Ex-Kosovo rebel commander found guilty of 1999 murder

Former Kosovo rebel Salih Mustafa waits for a judge to read the verdict at the Kosovo Special Court in The Hague, Netherlands, on December 16.POOL/AP

A former commander of the Kosovo Liberation Army was found guilty on Friday of arbitrarily detaining and torturing prisoners seen as Serbian supporters and killing one of them during Kosovo’s war of independence in the late 1990s.

It was the first conviction for a war crime by a special court set up in the Netherlands to investigate crimes in the conflict.

Commander Salih Mustafa was sentenced to 26 years in prison for crimes committed in April 1999 at the KLA compound in Zllash, Kosovo. He was acquitted of one charge of ill-treating detainees. He has pleaded not guilty to all charges.

Wearing a suit and tie, Mustafa remained silent as presiding judge Mapie Wert-Folia delivered the verdict and verdict. He has 30 days to give notice of his planned appeal.

Friday’s verdict comes amid tensions between Serbia and its former province of Kosovo. Serbian President Aleksandar Vucic demanded on Thursday that Serb security forces be allowed to return to Kosovo, which declared independence in 2008. The West warned that the demand was unlikely to be accepted and would only increase tension in the Balkans.

Mustafa was arrested in Kosovo in 2020 and sent to the Netherlands to stand trial before the EU-backed Kosovo Specialist Chamber, a branch of the country’s legal system that deals with ethnic Albanian insurgents who fought in the Kosovo Liberation Army in 1998-99. A bloody conflict broke out from Serbia in 1999.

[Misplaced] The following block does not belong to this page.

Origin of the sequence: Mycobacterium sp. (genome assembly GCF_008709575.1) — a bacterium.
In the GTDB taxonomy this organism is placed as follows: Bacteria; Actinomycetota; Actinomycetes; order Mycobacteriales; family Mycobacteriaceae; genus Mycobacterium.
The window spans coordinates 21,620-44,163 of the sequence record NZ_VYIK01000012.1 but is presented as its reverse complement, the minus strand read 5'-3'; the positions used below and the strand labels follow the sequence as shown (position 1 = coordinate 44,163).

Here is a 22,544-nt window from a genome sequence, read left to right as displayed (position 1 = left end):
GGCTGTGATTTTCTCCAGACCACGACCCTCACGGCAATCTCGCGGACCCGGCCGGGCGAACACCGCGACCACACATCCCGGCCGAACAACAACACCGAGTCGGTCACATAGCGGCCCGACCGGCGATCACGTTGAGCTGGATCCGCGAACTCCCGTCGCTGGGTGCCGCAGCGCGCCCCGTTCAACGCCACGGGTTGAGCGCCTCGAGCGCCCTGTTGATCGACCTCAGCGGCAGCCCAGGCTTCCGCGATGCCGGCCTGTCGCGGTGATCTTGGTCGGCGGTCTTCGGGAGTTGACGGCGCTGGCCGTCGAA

The head of the prosecution team welcomed the verdict.

“With today’s judgment, the Expert Chamber has shown that it is a court for victims and that there is no deadline for accountability,” acting expert prosecutor Alex Whiting said in a statement.

The court has detained former Kosovo President Hashim Thaci, who is awaiting trial with other suspects on charges including murder, torture and persecution. He denies all allegations.

Thaci served as a guerrilla leader during Kosovo’s War of Independence before rising to politics after a conflict that left more than 10,000 dead. The trial for him and three other defendants is expected to begin in March.

Judge Veldt-Foglia called Friday’s verdict a “landmark for the expert tribunal” that could lead to “further reconciliation among the Kosovar community”.

Veldt-Foglia said the trial focused solely on Mustafa’s personal criminal responsibility for war crimes — and stressed that the Kosovo Liberation Army and the people of Kosovo were not the targets of the case. “That’s not the case,” she said.

She also paid tribute to witnesses who testified at the trial, saying they had testified “in an atmosphere of fear and intimidation that still prevails in Kosovo.”

Mustafa was the commander of the Kosovo Liberation Army’s BIA partisan unit, which was based at the Zllash compound where the April 1999 crimes were committed. KLA fighters accused victims of colluding with Serbs or not supporting KLA.

The court ruled that Mustafa not only commanded the units involved but also personally abused the two detainees.

“He performed a mock execution on one of them. He also repeatedly beat him all over the body,” Veldt-Foglia said.

Murder victims died of severe abuse, denial of medical attention and gunshot wounds. While the court could not determine who shot the victim, it ruled that the abuse and lack of medical attention were “attributable solely to the actions and omissions of Mr. Mustafa and his BIA subordinates.”

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